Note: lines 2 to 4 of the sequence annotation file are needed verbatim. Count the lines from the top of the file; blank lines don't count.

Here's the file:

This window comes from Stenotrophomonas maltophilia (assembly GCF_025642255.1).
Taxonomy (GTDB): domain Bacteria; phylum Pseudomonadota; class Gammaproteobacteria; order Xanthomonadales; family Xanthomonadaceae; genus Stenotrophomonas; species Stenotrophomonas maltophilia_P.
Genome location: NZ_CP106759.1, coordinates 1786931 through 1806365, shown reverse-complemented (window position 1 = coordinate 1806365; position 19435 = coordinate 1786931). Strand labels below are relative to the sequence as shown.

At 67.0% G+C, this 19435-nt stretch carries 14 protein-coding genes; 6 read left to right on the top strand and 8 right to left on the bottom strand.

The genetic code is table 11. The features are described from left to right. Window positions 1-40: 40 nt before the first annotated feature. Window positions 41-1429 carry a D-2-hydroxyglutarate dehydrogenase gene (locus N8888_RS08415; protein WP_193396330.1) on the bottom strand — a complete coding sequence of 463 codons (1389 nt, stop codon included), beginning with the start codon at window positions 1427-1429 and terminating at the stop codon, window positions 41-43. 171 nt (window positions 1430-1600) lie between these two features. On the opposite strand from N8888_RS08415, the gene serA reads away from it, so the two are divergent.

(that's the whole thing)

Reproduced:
Taxonomy (GTDB): domain Bacteria; phylum Pseudomonadota; class Gammaproteobacteria; order Xanthomonadales; family Xanthomonadaceae; genus Stenotrophomonas; species Stenotrophomonas maltophilia_P.
Genome location: NZ_CP106759.1, coordinates 1786931 through 1806365, shown reverse-complemented (window position 1 = coordinate 1806365; position 19435 = coordinate 1786931). Strand labels below are relative to the sequence as shown.

At 67.0% G+C, this 19435-nt stretch carries 14 protein-coding genes; 6 read left to right on the top strand and 8 right to left on the bottom strand.